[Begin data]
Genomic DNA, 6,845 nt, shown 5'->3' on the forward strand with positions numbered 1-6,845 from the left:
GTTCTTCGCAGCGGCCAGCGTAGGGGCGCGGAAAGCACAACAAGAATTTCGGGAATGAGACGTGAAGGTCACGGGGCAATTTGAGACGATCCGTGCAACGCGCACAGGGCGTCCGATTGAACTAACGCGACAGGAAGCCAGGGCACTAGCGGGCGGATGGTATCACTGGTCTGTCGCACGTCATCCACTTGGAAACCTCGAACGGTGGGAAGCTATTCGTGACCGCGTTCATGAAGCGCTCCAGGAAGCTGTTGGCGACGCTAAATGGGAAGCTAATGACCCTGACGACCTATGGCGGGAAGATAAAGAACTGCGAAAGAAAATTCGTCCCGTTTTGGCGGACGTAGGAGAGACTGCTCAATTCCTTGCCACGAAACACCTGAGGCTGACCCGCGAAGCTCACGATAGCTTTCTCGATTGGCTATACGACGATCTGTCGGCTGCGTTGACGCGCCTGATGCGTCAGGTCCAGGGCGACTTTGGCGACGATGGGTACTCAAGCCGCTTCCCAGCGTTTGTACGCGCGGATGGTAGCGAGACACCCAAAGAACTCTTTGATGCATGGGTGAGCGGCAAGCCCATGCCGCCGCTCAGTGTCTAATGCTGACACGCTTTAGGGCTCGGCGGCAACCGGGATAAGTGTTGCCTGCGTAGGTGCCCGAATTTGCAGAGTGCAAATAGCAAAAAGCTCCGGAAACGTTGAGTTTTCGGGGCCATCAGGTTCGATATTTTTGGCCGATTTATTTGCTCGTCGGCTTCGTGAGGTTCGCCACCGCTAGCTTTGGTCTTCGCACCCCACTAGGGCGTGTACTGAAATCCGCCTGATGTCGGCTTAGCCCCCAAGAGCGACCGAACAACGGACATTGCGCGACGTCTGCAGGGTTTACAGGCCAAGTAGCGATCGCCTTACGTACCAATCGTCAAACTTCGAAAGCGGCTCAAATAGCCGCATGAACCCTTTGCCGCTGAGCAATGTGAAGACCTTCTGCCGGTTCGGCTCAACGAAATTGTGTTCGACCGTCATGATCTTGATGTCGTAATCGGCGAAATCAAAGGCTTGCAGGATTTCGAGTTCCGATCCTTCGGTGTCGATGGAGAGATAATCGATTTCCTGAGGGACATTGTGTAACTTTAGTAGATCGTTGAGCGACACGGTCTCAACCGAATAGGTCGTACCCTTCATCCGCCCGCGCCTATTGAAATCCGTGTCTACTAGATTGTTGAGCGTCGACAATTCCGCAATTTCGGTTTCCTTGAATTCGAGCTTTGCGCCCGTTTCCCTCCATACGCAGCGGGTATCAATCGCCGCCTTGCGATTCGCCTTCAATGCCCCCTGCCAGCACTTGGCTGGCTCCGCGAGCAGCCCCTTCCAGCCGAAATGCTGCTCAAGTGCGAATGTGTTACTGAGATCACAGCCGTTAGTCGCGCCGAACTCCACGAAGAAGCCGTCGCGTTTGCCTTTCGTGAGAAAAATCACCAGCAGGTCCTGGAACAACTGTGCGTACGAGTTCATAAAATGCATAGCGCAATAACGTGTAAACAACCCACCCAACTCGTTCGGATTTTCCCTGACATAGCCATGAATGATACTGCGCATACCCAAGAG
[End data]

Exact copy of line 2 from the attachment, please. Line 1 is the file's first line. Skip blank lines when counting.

GTTCTTCGCAGCGGCCAGCGTAGGGGCGCGGAAAGCACAACAAGAATTTCGGGAATGAGACGTGAAGGTCACGGGGCAATTTGAGACGATCCGTGCAACGCGCACAGGGCGTCCGATTGAACTAACGCGACAGGAAGCCAGGGCACTAGCGGGCGGATGGTATCACTGGTCTGTCGCACGTCATCCACTTGGAAACCTCGAACGGTGGGAAGCTATTCGTGACCGCGTTCATGAAGCGCTCCAGGAAGCTGTTGGCGACGCTAAATGGGAAGCTAATGACCCTGACGACCTATGGCGGGAAGATAAAGAACTGCGAAAGAAAATTCGTCCCGTTTTGGCGGACGTAGGAGAGACTGCTCAATTCCTTGCCACGAAACACCTGAGGCTGACCCGCGAAGCTCACGATAGCTTTCTCGATTGGCTATACGACGATCTGTCGGCTGCGTTGACGCGCCTGATGCGTCAGGTCCAGGGCGACTTTGGCGACGATGGGTACTCAAGCCGCTTCCCAGCGTTTGTACGCGCGGATGGTAGCGAGACACCCAAAGAACTCTTTGATGCATGGGTGAGCGGCAAGCCCATGCCGCCGCTCAGTGTCTAATGCTGACACGCTTTAGGGCTCGGCGGCAACCGGGATAAGTGTTGCCTGCGTAGGTGCCCGAATTTGCAGAGTGCAAATAGCAAAAAGCTCCGGAAACGTTGAGTTTTCGGGGCCATCAGGTTCGATATTTTTGGCCGATTTATTTGCTCGTCGGCTTCGTGAGGTTCGCCACCGCTAGCTTTGGTCTTCGCACCCCACTAGGGCGTGTACTGAAATCCGCCTGATGTCGGCTTAGCCCCCAAGAGCGACCGAACAACGGACATTGCGCGACGTCTGCAGGGTTTACAGGCCAAGTAGCGATCGCCTTACGTACCAATCGTCAAACTTCGAAAGCGGCTCAAATAGCCGCATGAACCCTTTGCCGCTGAGCAATGTGAAGACCTTCTGCCGGTTCGGCTCAACGAAATTGTGTTCGACCGTCATGATCTTGATGTCGTAATCGGCGAAATCAAAGGCTTGCAGGATTTCGAGTTCCGATCCTTCGGTGTCGATGGAGAGATAATCGATTTCCTGAGGGACATTGTGTAACTTTAGTAGATCGTTGAGCGACACGGTCTCAACCGAATAGGTCGTACCCTTCATCCGCCCGCGCCTATTGAAATCCGTGTCTACTAGATTGTTGAGCGTCGACAATTCCGCAATTTCGGTTTCCTTGAATTCGAGCTTTGCGCCCGTTTCCCTCCATACGCAGCGGGTATCAATCGCCGCCTTGCGATTCGCCTTCAATGCCCCCTGCCAGCACTTGGCTGGCTCCGCGAGCAGCCCCTTCCAGCCGAAATGCTGCTCAAGTGCGAATGTGTTACTGAGATCACAGCCGTTAGTCGCGCCGAACTCCACGAAGAAGCCGTCGCGTTTGCCTTTCGTGAGAAAAATCACCAGCAGGTCCTGGAACAACTGTGCGTACGAGTTCATAAAATGCATAGCGCAATAACGTGTAAACAACCCACCCAACTCGTTCGGATTTTCCCTGACATAGCCATGAATGATACTGCGCATACCCAAGAG